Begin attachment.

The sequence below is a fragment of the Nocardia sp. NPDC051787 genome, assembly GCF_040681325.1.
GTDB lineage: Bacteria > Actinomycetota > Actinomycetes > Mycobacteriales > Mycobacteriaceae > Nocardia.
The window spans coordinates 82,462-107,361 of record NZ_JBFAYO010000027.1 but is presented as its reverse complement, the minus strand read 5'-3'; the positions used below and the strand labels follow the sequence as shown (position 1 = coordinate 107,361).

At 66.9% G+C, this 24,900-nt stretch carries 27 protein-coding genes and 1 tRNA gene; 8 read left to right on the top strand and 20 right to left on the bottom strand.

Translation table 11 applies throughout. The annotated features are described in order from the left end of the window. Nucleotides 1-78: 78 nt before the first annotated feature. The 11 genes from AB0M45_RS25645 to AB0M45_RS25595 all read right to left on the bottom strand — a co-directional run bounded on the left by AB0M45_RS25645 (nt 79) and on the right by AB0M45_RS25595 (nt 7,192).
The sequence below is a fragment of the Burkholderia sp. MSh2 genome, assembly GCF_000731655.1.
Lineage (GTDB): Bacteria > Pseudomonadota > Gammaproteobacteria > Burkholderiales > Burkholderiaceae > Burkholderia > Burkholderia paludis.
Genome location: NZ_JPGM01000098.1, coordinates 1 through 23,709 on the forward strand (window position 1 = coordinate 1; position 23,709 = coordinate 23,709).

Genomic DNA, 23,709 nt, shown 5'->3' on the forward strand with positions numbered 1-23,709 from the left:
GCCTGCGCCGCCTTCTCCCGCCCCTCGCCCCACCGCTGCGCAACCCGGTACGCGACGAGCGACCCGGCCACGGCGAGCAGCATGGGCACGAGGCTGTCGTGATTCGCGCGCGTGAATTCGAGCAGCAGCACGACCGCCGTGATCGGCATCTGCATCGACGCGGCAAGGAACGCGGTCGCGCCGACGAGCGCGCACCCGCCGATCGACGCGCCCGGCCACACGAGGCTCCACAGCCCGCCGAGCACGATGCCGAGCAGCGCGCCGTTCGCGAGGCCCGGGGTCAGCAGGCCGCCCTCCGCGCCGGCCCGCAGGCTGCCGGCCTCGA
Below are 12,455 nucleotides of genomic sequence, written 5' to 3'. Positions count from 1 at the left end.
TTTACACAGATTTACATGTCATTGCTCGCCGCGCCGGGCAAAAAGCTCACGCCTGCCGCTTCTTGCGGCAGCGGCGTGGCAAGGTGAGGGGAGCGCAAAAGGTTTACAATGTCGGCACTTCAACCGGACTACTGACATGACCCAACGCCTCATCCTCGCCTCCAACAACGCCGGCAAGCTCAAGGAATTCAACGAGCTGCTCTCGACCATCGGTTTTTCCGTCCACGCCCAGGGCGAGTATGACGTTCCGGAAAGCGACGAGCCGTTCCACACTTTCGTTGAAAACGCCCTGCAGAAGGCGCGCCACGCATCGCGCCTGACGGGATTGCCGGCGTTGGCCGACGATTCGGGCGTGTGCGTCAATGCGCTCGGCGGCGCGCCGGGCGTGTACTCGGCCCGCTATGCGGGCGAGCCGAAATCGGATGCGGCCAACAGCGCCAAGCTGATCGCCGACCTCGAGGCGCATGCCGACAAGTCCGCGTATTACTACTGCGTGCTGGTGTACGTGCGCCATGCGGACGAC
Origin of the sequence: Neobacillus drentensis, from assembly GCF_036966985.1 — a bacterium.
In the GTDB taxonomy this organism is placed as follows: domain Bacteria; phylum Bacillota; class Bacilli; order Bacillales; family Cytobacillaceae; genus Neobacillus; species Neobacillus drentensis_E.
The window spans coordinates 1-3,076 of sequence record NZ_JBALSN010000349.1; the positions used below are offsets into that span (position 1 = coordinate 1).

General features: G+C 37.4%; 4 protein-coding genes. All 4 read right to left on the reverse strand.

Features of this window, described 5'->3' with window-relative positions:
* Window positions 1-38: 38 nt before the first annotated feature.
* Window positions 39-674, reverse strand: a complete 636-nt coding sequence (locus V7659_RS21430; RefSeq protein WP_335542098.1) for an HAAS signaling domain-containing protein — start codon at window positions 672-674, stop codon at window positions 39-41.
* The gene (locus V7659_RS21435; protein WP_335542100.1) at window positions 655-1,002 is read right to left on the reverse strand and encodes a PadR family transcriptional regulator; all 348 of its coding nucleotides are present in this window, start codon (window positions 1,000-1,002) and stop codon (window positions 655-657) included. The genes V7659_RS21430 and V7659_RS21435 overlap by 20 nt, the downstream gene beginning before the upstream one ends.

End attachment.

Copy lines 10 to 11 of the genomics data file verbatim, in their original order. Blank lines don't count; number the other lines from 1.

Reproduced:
GCCTGCGCCGCCTTCTCCCGCCCCTCGCCCCACCGCTGCGCAACCCGGTACGCGACGAGCGACCCGGCCACGGCGAGCAGCATGGGCACGAGGCTGTCGTGATTCGCGCGCGTGAATTCGAGCAGCAGCACGACCGCCGTGATCGGCATCTGCATCGACGCGGCAAGGAACGCGGTCGCGCCGACGAGCGCGCACCCGCCGATCGACGCGCCCGGCCACACGAGGCTCCACAGCCCGCCGAGCACGATGCCGAGCAGCGCGCCGTTCGCGAGGCCCGGGGTCAGCAGGCCGCCCTCCGCGCCGGCCCGCAGGCTGCCGGCCTCGA
Below are 12,455 nucleotides of genomic sequence, written 5' to 3'. Positions count from 1 at the left end.